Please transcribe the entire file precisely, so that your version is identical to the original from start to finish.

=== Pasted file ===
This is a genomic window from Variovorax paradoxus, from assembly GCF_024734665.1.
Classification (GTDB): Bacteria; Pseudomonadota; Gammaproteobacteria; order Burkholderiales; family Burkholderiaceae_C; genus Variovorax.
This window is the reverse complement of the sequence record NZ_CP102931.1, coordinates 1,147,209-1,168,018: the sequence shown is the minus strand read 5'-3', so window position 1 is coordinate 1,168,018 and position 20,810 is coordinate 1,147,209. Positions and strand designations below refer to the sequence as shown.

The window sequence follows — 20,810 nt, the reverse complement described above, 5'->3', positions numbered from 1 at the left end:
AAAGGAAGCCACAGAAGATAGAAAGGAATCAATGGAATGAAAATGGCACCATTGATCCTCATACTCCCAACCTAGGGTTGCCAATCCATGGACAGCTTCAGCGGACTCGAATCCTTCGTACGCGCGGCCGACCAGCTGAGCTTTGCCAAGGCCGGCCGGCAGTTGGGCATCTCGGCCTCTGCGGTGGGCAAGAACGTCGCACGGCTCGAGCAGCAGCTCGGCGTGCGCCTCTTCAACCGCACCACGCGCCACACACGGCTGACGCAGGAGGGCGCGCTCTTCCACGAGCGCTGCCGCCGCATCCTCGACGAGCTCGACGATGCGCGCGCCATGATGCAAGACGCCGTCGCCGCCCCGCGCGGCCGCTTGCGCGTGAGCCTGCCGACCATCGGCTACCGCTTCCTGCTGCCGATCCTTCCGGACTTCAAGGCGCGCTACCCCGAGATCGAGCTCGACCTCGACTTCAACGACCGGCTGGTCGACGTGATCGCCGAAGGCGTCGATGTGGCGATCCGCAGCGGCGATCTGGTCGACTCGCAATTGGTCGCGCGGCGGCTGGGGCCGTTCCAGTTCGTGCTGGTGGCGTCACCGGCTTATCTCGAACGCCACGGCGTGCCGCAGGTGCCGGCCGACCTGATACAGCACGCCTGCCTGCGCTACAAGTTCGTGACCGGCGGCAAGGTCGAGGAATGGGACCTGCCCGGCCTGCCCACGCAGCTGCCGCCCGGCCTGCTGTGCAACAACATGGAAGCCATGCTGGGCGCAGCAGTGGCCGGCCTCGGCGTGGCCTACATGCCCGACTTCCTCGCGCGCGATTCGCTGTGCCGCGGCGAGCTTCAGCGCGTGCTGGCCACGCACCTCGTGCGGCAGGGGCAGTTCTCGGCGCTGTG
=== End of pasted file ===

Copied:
This is a genomic window from Variovorax paradoxus, from assembly GCF_024734665.1.
Classification (GTDB): Bacteria; Pseudomonadota; Gammaproteobacteria; order Burkholderiales; family Burkholderiaceae_C; genus Variovorax.
This window is the reverse complement of the sequence record NZ_CP102931.1, coordinates 1,147,209-1,168,018: the sequence shown is the minus strand read 5'-3', so window position 1 is coordinate 1,168,018 and position 20,810 is coordinate 1,147,209. Positions and strand designations below refer to the sequence as shown.

The window sequence follows — 20,810 nt, the reverse complement described above, 5'->3', positions numbered from 1 at the left end:
AAAGGAAGCCACAGAAGATAGAAAGGAATCAATGGAATGAAAATGGCACCATTGATCCTCATACTCCCAACCTAGGGTTGCCAATCCATGGACAGCTTCAGCGGACTCGAATCCTTCGTACGCGCGGCCGACCAGCTGAGCTTTGCCAAGGCCGGCCGGCAGTTGGGCATCTCGGCCTCTGCGGTGGGCAAGAACGTCGCACGGCTCGAGCAGCAGCTCGGCGTGCGCCTCTTCAACCGCACCACGCGCCACACACGGCTGACGCAGGAGGGCGCGCTCTTCCACGAGCGCTGCCGCCGCATCCTCGACGAGCTCGACGATGCGCGCGCCATGATGCAAGACGCCGTCGCCGCCCCGCGCGGCCGCTTGCGCGTGAGCCTGCCGACCATCGGCTACCGCTTCCTGCTGCCGATCCTTCCGGACTTCAAGGCGCGCTACCCCGAGATCGAGCTCGACCTCGACTTCAACGACCGGCTGGTCGACGTGATCGCCGAAGGCGTCGATGTGGCGATCCGCAGCGGCGATCTGGTCGACTCGCAATTGGTCGCGCGGCGGCTGGGGCCGTTCCAGTTCGTGCTGGTGGCGTCACCGGCTTATCTCGAACGCCACGGCGTGCCGCAGGTGCCGGCCGACCTGATACAGCACGCCTGCCTGCGCTACAAGTTCGTGACCGGCGGCAAGGTCGAGGAATGGGACCTGCCCGGCCTGCCCACGCAGCTGCCGCCCGGCCTGCTGTGCAACAACATGGAAGCCATGCTGGGCGCAGCAGTGGCCGGCCTCGGCGTGGCCTACATGCCCGACTTCCTCGCGCGCGATTCGCTGTGCCGCGGCGAGCTTCAGCGCGTGCTGGCCACGCACCTCGTGCGGCAGGGGCAGTTCTCGGCGCTGTG